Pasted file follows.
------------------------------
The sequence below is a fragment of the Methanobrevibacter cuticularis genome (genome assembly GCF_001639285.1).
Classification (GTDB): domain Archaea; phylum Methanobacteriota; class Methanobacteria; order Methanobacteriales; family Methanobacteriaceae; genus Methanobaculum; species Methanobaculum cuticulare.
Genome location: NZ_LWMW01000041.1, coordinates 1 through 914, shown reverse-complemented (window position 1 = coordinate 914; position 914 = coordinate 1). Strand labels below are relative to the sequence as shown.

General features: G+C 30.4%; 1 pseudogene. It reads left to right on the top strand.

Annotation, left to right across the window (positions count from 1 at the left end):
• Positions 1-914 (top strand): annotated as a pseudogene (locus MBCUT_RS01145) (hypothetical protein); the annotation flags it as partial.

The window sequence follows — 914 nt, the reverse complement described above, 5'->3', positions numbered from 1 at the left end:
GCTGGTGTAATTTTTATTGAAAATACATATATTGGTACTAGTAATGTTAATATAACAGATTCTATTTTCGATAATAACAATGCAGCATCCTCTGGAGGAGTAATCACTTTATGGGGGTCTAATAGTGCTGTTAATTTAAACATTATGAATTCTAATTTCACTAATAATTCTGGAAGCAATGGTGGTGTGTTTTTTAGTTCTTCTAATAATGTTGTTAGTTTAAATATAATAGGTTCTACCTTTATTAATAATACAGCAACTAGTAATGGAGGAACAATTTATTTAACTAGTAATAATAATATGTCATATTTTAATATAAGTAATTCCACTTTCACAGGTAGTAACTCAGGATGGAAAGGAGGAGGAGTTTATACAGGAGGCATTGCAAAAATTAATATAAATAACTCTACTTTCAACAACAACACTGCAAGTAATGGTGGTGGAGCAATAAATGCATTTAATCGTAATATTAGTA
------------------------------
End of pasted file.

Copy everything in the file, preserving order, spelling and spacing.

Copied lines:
The sequence below is a fragment of the Methanobrevibacter cuticularis genome (genome assembly GCF_001639285.1).
Classification (GTDB): domain Archaea; phylum Methanobacteriota; class Methanobacteria; order Methanobacteriales; family Methanobacteriaceae; genus Methanobaculum; species Methanobaculum cuticulare.
Genome location: NZ_LWMW01000041.1, coordinates 1 through 914, shown reverse-complemented (window position 1 = coordinate 914; position 914 = coordinate 1). Strand labels below are relative to the sequence as shown.

General features: G+C 30.4%; 1 pseudogene. It reads left to right on the top strand.

Annotation, left to right across the window (positions count from 1 at the left end):
• Positions 1-914 (top strand): annotated as a pseudogene (locus MBCUT_RS01145) (hypothetical protein); the annotation flags it as partial.

The window sequence follows — 914 nt, the reverse complement described above, 5'->3', positions numbered from 1 at the left end:
GCTGGTGTAATTTTTATTGAAAATACATATATTGGTACTAGTAATGTTAATATAACAGATTCTATTTTCGATAATAACAATGCAGCATCCTCTGGAGGAGTAATCACTTTATGGGGGTCTAATAGTGCTGTTAATTTAAACATTATGAATTCTAATTTCACTAATAATTCTGGAAGCAATGGTGGTGTGTTTTTTAGTTCTTCTAATAATGTTGTTAGTTTAAATATAATAGGTTCTACCTTTATTAATAATACAGCAACTAGTAATGGAGGAACAATTTATTTAACTAGTAATAATAATATGTCATATTTTAATATAAGTAATTCCACTTTCACAGGTAGTAACTCAGGATGGAAAGGAGGAGGAGTTTATACAGGAGGCATTGCAAAAATTAATATAAATAACTCTACTTTCAACAACAACACTGCAAGTAATGGTGGTGGAGCAATAAATGCATTTAATCGTAATATTAGTA